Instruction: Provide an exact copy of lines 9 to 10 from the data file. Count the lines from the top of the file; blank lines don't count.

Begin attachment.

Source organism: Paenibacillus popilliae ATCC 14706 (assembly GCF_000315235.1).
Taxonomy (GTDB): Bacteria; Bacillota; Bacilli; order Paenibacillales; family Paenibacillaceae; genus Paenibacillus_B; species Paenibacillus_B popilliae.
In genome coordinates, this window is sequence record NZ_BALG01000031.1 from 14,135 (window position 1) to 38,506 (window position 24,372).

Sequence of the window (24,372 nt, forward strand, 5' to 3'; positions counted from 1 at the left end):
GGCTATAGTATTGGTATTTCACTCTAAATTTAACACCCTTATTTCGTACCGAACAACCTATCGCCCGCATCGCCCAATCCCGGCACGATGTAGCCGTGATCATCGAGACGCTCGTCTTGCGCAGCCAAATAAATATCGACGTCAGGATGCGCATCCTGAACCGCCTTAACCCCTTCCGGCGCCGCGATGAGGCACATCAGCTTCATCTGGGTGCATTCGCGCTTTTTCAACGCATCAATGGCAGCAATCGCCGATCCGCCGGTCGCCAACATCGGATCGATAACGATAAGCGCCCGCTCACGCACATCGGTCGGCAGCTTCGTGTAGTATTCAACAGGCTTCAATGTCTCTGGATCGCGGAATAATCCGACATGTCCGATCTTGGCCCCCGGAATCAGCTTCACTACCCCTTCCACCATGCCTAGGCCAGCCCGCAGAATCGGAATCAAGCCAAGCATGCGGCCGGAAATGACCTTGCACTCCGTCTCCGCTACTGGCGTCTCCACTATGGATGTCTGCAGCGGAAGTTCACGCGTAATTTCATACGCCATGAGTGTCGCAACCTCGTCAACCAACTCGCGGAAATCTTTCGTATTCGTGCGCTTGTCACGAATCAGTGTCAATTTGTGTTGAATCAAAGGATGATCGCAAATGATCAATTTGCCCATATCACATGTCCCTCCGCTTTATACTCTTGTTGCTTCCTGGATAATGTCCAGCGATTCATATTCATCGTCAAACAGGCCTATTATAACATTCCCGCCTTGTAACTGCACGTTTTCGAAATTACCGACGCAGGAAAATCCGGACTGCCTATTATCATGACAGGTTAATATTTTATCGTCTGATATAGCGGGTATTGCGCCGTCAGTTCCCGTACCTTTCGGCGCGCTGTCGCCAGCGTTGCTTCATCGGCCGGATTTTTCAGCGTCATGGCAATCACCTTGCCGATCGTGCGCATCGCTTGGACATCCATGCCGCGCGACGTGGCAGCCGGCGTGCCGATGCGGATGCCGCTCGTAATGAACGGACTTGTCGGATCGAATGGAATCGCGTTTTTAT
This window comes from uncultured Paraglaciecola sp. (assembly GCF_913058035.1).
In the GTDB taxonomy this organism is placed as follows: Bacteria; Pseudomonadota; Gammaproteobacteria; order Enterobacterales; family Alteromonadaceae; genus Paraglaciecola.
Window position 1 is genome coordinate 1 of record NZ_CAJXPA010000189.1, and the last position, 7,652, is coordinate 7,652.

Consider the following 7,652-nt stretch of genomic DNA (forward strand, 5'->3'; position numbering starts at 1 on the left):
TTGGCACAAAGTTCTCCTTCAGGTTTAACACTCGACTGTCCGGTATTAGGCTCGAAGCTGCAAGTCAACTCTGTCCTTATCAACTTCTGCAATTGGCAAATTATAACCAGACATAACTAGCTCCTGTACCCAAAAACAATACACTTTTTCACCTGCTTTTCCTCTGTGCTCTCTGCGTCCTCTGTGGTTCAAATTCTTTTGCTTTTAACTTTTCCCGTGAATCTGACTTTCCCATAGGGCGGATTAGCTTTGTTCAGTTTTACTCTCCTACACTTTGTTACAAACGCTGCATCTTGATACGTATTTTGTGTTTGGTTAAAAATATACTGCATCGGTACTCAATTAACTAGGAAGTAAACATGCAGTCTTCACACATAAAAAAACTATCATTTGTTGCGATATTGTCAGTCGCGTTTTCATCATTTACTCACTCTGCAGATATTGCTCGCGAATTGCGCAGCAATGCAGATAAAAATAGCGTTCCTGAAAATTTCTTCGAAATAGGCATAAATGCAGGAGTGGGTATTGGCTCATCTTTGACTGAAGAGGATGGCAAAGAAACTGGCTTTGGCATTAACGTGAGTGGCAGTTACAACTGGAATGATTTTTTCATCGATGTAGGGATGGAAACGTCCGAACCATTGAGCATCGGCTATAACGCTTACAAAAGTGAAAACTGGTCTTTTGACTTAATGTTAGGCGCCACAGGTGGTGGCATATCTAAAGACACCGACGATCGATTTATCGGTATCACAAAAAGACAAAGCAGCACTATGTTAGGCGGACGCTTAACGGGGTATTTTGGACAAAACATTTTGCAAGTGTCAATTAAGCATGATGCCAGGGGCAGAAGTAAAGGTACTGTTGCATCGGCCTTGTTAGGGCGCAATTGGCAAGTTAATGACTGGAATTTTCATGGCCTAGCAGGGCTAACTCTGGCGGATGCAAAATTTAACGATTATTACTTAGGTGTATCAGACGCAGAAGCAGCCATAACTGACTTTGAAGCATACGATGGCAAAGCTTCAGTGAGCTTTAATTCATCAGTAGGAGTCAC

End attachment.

Consider the following 7,652-nt stretch of genomic DNA (forward strand, 5'->3'; position numbering starts at 1 on the left):
TTGGCACAAAGTTCTCCTTCAGGTTTAACACTCGACTGTCCGGTATTAGGCTCGAAGCTGCAAGTCAACTCTGTCCTTATCAACTTCTGCAATTGGCAAATTATAACCAGACATAACTAGCTCCTGTACCCAAAAACAATACACTTTTTCACCTGCTTTTCCTCTGTGCTCTCTGCGTCCTCTGTGGTTCAAATTCTTTTGCTTTTAACTTTTCCCGTGAATCTGACTTTCCCATAGGGCGGATTAGCTTTGTTCAGTTTTACTCTCCTACACTTTGTTACAAACGCTGCATCTTGATACGTATTTTGTGTTTGGTTAAAAATATACTGCATCGGTACTCAATTAACTAGGAAGTAAACATGCAGTCTTCACACATAAAAAAACTATCATTTGTTGCGATATTGTCAGTCGCGTTTTCATCATTTACTCACTCTGCAGATATTGCTCGCGAATTGCGCAGCAATGCAGATAAAAATAGCGTTCCTGAAAATTTCTTCGAAATAGGCATAAATGCAGGAGTGGGTATTGGCTCATCTTTGACTGAAGAGGATGGCAAAGAAACTGGCTTTGGCATTAACGTGAGTGGCAGTTACAACTGGAATGATTTTTTCATCGATGTAGGGATGGAAACGTCCGAACCATTGAGCATCGGCTATAACGCTTACAAAAGTGAAAACTGGTCTTTTGACTTAATGTTAGGCGCCACAGGTGGTGGCATATCTAAAGACACCGACGATCGATTTATCGGTATCACAAAAAGACAAAGCAGCACTATGTTAGGCGGACGCTTAACGGGGTATTTTGGACAAAACATTTTGCAAGTGTCAATTAAGCATGATGCCAGGGGCAGAAGTAAAGGTACTGTTGCATCGGCCTTGTTAGGGCGCAATTGGCAAGTTAATGACTGGAATTTTCATGGCCTAGCAGGGCTAACTCTGGCGGATGCAAAATTTAACGATTATTACTTAGGTGTATCAGACGCAGAAGCAGCCATAACTGACTTTGAAGCATACGATGGCAAAGCTTCAGTGAGCTTTAATTCATCAGTAGGAGTCAC